China Trademarks: The Power of a Full Name

Two recent court decisions from China have upheld the trademark rights of Donald Trump to the word “TRUMP” and Michael Jordan to the word “乔丹” (the Chinese transliteration of the name “Jordan”). These decisions have been seen as indications that famous people’s names now have more protection in China. Whether this is a trend or just an anomaly remains to be seen, but it’s worth noting that these long-running controversies have been over shortened, arguably ambiguous versions of celebrities’ names. When a disputed trademark registration is for a celebrity’s full name, the dispute is almost always resolved quickly, and in the celebrity’s favor.

Donald Trump, Michael Jordan, and other famous people have already succeeded in numerous such actions. For example, Dong Wei, the same trademark squatter whose “TRUMP” trademark was recently invalidated by Donald Trump, had also filed multiple trademark applications for “DONALD TRUMP” back in 2009. Once the applications proceeded to publication, Donald Trump – @realDonaldTrump, that is – opposed them and was successful the first time. These cases simply don’t get as much publicity because the outcome is not controversial.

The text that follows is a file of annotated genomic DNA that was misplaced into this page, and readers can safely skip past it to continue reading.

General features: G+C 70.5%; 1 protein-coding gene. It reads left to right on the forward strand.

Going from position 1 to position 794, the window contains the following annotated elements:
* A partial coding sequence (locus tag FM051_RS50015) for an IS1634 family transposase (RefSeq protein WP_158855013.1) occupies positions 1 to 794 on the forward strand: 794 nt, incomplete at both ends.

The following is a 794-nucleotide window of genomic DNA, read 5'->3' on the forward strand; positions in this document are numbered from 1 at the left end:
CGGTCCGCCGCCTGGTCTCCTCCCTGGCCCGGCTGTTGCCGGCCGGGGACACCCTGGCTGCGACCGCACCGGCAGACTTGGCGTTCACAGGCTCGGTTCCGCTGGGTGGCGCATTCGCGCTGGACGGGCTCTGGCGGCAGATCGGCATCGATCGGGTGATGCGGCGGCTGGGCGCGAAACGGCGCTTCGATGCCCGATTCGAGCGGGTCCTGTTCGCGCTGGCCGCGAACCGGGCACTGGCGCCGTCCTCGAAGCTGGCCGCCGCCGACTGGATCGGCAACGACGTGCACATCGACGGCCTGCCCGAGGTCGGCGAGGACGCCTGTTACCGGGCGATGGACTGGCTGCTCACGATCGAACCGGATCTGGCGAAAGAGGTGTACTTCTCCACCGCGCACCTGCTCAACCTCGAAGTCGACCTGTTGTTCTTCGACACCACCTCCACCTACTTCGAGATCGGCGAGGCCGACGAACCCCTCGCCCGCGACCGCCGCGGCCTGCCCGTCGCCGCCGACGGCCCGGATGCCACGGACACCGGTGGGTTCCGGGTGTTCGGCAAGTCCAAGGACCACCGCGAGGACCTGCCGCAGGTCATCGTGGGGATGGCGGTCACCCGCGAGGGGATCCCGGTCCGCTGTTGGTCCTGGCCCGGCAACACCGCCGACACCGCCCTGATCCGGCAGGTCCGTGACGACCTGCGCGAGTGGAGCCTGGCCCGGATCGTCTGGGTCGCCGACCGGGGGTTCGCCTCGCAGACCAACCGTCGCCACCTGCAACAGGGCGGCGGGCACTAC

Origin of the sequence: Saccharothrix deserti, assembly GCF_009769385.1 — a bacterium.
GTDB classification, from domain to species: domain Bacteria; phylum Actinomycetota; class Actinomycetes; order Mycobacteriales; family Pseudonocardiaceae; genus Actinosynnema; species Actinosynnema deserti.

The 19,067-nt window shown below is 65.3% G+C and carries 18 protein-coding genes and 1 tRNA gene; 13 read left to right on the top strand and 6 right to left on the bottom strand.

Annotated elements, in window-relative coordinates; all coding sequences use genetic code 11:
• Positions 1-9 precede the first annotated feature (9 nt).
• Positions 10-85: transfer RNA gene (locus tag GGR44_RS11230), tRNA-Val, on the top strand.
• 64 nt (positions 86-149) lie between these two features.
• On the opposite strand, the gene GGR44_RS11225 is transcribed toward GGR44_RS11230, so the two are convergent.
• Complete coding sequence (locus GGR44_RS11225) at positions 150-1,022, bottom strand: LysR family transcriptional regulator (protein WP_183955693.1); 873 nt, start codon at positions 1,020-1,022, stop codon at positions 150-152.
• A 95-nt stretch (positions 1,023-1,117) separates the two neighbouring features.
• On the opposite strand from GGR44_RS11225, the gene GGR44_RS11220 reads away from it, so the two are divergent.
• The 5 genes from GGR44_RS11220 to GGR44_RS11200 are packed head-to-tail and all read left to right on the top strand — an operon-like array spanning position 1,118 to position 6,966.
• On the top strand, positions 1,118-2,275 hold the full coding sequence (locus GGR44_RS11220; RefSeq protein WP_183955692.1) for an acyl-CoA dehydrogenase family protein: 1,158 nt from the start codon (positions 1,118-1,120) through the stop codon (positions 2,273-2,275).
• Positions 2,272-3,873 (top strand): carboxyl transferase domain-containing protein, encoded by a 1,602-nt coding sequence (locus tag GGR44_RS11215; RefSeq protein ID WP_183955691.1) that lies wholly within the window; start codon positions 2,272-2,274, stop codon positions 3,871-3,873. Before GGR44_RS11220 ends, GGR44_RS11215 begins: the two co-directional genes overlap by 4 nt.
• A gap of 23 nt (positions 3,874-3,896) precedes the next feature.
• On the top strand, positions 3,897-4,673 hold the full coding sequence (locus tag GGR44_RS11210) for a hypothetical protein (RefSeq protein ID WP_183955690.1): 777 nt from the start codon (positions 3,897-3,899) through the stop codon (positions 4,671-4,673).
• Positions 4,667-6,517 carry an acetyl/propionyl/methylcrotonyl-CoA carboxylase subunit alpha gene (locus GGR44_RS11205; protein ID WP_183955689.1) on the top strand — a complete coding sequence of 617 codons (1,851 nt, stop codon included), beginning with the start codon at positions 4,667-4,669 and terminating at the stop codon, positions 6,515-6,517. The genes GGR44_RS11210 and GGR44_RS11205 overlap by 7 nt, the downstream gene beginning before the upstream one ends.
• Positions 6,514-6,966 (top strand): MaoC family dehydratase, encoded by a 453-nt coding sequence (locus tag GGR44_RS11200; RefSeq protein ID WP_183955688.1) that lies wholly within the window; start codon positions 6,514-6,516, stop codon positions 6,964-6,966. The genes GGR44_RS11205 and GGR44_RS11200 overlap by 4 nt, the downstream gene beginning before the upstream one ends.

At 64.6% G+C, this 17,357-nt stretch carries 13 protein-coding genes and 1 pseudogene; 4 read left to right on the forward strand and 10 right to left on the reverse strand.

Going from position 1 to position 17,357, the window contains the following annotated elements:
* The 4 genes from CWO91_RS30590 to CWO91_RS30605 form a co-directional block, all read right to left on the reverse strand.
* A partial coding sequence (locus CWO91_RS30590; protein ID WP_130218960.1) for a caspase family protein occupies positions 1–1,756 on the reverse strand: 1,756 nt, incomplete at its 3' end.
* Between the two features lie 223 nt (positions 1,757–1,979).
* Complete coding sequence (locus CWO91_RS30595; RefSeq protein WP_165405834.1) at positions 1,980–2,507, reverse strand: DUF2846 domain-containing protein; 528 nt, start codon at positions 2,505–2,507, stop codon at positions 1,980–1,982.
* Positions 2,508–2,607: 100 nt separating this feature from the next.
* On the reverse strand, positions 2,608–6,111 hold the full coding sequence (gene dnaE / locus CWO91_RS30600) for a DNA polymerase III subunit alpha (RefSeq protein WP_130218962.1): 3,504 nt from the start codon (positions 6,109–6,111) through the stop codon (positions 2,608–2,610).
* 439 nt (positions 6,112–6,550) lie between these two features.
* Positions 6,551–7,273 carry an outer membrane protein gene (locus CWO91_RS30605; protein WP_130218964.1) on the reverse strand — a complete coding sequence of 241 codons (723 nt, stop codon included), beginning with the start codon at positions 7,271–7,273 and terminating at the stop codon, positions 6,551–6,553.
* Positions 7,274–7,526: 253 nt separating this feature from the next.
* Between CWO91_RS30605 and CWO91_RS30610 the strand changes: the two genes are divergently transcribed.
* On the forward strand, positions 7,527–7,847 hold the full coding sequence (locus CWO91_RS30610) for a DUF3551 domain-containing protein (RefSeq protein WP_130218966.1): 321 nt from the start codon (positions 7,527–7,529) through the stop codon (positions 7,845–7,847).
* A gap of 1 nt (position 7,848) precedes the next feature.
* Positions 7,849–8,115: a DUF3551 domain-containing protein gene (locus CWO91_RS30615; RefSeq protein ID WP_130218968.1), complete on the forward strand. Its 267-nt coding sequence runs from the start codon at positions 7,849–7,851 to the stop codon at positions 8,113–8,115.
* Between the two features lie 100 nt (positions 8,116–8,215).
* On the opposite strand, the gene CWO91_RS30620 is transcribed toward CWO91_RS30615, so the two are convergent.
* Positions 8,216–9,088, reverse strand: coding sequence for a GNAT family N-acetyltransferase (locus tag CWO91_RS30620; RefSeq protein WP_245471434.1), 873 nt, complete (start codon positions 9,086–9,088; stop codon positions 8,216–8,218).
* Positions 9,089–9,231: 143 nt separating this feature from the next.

China, like many civil law countries, has long given deference to people protecting their full names as trademarks. Formally, the protection is accorded under Article 32 of the Trademark Law, which holds that a “trademark application shall neither infringe upon another party’s prior existing rights, nor be an improper means to register a trademark that is already in use by another party and enjoys substantial influence.” The examination guidelines used by the Chinese Trademark Office (CTMO) and the Trademark Review and Adjudication Board (TRAB) further elaborate that prior existing rights include, among other things, name rights.

These guidelines sound great but in practice are applied with the same degree of subjectivity as everything else at the CTMO. It’s unclear how famous you have to be to be deemed to have “name rights” in China for a given field, or what sort of evidence is sufficient. However, it is clear that the standard of proof is much lower than what is necessary to show that an ordinary mark is well known.

One final point: in practice, a famous person can only invoke his or her name rights during a trademark opposition or invalidation proceeding. The CTMO won’t make these determinations during the examination phase. It’s up to every celebrity to police the use of his or her name in China.